Rio De Janeiro opened the Paralympic Games on Wednesday with samba, parading wheelchairs, giant balloons and some typical Brazilian fanfare at the famed Maracana stadium.
The joyous rhythms of samba singers set the atmosphere in front of a packed stadium, followed by a giant projection of Brazil’s Paralympic swimmer Daniel Dias, and a carnivalesque reproduction of a Rio beach scene.
And as the countries walked past one after the other, India were led out by Devendra Jhajharia, who won gold at the 2004 Athens, Paralympics. Just like the Olympics, India were led out by a previous gold-medal winner at the Paralympics as well!
The rest of the 19-member contingent, including Karamjyoti Dalal, Amit Saroha, walked behind Devendra, soaking in the atmosphere.
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Blind, missing limbs or partially paralyzed, the world’s toughest and most competitive disabled were parading ahead of 11 days of contests. For Rio, the Paralympics, coming right after a vibrant but sometimes tricky Olympics, are one more challenge in a period of deep recession and political instability.
But all those worries were set aside for the sporting extravaganza.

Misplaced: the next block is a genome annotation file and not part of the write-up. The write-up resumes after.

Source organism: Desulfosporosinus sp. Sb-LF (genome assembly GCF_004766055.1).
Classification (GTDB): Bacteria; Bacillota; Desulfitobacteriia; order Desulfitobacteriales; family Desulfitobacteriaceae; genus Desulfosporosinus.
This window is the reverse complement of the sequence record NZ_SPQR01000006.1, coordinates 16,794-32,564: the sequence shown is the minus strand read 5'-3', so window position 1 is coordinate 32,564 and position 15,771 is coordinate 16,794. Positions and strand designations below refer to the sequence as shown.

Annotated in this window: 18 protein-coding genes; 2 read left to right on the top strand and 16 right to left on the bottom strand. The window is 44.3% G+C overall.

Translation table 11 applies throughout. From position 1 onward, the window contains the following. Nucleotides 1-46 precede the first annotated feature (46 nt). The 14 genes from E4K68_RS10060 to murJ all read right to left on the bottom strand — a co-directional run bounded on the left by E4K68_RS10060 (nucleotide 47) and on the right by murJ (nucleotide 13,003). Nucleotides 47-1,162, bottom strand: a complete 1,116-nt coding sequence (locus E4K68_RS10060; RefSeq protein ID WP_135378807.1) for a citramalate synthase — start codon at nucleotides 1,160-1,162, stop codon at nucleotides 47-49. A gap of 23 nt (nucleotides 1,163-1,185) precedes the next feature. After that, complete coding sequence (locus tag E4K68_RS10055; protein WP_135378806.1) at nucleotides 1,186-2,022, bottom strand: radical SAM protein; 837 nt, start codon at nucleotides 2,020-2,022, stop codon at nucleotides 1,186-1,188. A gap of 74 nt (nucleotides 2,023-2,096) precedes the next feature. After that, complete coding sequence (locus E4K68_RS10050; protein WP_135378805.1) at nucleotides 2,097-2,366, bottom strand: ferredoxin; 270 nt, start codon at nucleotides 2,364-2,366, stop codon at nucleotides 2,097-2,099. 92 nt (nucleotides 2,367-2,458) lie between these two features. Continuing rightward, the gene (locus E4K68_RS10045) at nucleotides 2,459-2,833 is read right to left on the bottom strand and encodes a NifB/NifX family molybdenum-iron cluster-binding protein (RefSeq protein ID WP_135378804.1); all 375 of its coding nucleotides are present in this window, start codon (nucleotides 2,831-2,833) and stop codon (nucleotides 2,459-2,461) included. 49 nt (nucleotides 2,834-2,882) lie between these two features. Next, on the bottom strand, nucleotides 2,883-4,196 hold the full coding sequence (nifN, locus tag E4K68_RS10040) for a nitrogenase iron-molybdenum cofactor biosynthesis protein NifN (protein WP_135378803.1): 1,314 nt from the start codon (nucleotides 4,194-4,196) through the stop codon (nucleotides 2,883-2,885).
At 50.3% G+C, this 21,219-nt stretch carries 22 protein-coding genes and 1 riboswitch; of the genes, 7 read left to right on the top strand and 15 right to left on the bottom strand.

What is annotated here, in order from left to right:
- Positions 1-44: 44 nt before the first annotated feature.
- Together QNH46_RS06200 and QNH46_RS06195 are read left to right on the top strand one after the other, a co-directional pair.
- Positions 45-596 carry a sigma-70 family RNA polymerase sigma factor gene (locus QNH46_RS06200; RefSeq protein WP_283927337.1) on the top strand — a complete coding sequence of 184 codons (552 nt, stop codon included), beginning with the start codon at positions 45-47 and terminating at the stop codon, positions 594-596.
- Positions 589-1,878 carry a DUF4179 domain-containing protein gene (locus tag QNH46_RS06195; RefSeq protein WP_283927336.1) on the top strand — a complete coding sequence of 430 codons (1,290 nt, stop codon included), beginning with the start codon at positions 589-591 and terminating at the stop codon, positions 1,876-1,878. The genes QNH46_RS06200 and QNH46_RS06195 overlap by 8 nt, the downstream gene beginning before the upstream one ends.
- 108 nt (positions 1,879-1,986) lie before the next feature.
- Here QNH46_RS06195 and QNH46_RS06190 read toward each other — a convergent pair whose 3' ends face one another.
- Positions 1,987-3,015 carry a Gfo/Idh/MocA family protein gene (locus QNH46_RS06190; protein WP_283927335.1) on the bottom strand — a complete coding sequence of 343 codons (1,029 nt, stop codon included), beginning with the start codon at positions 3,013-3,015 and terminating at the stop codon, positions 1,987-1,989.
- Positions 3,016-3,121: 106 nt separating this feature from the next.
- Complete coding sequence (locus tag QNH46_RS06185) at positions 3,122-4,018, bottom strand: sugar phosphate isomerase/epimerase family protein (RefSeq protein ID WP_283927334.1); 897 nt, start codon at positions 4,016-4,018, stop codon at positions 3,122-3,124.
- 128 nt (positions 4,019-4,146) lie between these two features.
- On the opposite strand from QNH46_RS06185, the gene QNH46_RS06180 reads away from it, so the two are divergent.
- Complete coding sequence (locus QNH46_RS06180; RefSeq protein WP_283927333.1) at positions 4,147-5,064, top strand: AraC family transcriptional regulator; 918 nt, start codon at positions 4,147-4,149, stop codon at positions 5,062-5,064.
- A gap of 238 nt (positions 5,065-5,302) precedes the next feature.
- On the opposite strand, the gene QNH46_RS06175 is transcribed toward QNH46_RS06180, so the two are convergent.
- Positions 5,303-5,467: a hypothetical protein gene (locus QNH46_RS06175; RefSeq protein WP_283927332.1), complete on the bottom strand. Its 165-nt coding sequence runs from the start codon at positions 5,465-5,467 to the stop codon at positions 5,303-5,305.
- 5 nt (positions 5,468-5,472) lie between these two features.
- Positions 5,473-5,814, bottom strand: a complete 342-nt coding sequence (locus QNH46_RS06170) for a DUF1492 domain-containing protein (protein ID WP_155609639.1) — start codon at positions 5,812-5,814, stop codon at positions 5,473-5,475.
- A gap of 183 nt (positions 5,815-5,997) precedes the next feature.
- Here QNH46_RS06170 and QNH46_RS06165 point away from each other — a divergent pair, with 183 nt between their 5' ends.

“These are going to be the people’s Games. You can’t come to a more passionate people for sport,” International Paralympic Committee President Philip Craven said.
Noting that 4,342 athletes from 159 countries plus members of the international refugee team were taking part, he said: “All I saw were happy athletes in the Village.”
Craven said the Paralympics, which will be broadcast in 154 countries, had the power to change the way people around the world think about the disabled.
“That’s where transformation happens,” he said.
However, controversy hung over the opening ceremony after confirmation that International Olympic Committee President Thomas Bach was not attending. This was the first absence of an IOC chief since the 1984 Summer Games.
Bach is due at a mourning ceremony in Berlin for the late West German president Walter Scheel.